North Korea threatened to strike back at the United States if Obama retaliated, the National Defense Commission said in a statement carried by the country’s official Korean Central News Agency. The statement offered no details of a possible response.
The U.S. is asking China for help as it considers how to respond to the hack. A senior Obama administration official says the U.S. and China have shared information about the attack and that Washington has asked for Beijing’s cooperation.
The official was not authorized to comment by name and spoke on condition of anonymity.
China wields considerable leverage over North Korea, but Obama has accused China of carrying out cyberthefts, too.
In the CNN interview, taped Friday in Washington before Obama left to vacation in Hawaii, Obama renewed his criticism of Sony’s decision to shelve “The Interview,” despite the company’s insistence that its hand was forced after movie theaters refused to show it.
Obama suggested he might have been able to help address the problem if given the chance. “You know, had they talked to me directly about this decision, I might have called the movie theater chains and distributors and asked them what that story was,” he said.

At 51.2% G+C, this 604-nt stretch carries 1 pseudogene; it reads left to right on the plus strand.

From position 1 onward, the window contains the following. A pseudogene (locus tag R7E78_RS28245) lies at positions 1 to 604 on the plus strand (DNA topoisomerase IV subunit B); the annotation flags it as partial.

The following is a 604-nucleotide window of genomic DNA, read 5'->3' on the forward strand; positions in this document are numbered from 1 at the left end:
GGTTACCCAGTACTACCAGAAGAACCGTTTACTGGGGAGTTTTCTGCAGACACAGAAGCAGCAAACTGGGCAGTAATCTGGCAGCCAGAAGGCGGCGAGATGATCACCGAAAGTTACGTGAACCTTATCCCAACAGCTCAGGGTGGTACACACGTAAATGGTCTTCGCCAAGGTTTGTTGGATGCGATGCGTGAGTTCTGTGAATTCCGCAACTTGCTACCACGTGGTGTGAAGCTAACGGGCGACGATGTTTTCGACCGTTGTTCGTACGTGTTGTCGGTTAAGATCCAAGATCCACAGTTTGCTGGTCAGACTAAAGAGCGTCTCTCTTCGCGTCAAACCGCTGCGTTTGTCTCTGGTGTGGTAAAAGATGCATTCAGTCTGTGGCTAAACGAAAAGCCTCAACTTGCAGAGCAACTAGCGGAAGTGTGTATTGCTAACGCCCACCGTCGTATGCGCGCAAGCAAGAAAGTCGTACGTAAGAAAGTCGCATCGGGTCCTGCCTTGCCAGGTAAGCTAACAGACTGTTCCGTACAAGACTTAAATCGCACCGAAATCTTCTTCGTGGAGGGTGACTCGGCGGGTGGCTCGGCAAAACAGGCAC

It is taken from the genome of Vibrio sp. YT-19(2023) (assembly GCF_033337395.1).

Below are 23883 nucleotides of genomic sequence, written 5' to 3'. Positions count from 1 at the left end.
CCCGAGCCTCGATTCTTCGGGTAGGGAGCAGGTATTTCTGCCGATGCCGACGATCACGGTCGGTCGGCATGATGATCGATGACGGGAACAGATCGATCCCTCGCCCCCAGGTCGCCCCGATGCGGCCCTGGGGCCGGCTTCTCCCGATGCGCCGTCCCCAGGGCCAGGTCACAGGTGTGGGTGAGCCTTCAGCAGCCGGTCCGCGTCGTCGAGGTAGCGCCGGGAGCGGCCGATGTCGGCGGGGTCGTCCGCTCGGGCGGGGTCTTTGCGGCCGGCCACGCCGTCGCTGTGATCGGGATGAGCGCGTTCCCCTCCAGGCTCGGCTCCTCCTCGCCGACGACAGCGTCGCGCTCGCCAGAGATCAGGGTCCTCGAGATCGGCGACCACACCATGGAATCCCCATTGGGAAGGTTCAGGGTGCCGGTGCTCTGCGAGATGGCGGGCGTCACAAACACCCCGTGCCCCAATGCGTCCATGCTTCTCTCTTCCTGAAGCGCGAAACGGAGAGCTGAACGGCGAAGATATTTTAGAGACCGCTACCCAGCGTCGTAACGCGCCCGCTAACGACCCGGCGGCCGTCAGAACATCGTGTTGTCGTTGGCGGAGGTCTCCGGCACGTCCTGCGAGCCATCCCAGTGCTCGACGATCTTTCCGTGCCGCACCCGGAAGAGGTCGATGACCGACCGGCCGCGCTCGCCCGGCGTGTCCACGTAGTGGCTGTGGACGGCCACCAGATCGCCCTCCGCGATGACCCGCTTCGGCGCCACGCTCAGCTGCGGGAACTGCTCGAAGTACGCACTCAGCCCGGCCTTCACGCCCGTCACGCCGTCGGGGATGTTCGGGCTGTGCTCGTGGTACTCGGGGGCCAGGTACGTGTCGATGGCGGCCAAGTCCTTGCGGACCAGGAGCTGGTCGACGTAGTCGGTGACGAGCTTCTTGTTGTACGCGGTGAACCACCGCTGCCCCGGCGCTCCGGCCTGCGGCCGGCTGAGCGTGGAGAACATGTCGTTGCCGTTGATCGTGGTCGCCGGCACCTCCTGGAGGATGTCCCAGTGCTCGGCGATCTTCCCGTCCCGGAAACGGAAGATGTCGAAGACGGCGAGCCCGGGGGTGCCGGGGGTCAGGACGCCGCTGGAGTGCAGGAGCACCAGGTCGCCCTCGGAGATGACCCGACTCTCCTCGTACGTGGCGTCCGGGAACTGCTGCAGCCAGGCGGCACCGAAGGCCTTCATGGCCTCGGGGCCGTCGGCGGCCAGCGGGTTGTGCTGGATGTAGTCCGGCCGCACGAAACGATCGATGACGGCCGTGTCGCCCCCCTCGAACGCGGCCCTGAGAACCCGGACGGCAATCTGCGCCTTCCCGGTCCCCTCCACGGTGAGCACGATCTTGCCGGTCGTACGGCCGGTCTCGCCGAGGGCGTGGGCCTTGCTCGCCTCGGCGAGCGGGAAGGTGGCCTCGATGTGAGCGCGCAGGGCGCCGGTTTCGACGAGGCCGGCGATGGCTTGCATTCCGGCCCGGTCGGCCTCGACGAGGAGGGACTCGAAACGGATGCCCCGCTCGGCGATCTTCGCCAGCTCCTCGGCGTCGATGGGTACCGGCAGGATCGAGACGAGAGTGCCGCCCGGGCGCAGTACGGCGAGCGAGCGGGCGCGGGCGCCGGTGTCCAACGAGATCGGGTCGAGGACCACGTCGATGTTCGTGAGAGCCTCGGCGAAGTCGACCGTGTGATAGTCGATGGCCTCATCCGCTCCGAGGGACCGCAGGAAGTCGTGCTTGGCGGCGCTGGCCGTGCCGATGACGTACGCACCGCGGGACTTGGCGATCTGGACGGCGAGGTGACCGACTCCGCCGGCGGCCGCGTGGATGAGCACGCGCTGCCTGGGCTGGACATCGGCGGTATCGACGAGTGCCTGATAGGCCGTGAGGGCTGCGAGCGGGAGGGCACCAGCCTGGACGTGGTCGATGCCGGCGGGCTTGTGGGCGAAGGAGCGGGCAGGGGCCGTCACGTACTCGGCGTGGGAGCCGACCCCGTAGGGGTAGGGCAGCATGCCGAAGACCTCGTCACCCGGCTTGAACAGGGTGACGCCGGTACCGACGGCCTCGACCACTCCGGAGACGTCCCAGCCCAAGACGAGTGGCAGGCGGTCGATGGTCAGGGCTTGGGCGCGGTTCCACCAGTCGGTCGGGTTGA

Sony’s CEO has disputed that the company never reached out, saying he spoke to a senior White House adviser about the situation before Sony announced the decision. White House officials said Sony did discuss cybersecurity with the federal government, but that the White House was never consulted on the decision not to distribute the film.
“Sometimes this is a matter of setting a tone and being very clear that we’re not going to be intimidated by some, you know, cyberhackers,” Obama said. “And I expect all of us to remember that and operate on that basis going forward.”
David Boies, a Sony lawyer, said “The Interview” is “going to be distributed, and what Sony has been trying to do is to get the picture out to the public,” while protecting the rights of company employers and moviegoers.
Boies said theaters “quite understandably” decided not to show the film as scheduled because of the threats. “You can’t release a movie unless you have a distribution channel,” he said.
North Korea has denied hacking the studio, and on Saturday proposed a joint investigation with the U.S. to determine the true culprit. The White House rejected the idea and said it was confident North Korea was responsible.
But the next decision – how to respond – is hanging over the president as he vacations with his family in Hawaii.
Obama’s options are limited. The U.S. already has trade penalties in place and there is no appetite for military action.
“I think we’ve got to recognize that this is not a Sony security problem. This is a national security problem,” Boies said.
Boies appeared on NBC’s “Meet the Press,” Graham was on CBS’ “Face the Nation” and McCain spoke on CNN.
By COLLEEN LONG and JENNIFER PELTZ
(New York) (AP) – The warning came just moments too late: A man who had shot his ex-girlfriend a few hours earlier had traveled to New York City and vowed online to shoot two “pigs” in retaliation for the police chokehold death of Eric Garner.
Just minutes before a wanted poster for Ismaaiyl Brinsley arrived in the NYPD’s Real Time Crime Center, he ambushed two officers in their patrol car in broad daylight, fatally shooting them before killing himself inside a subway station.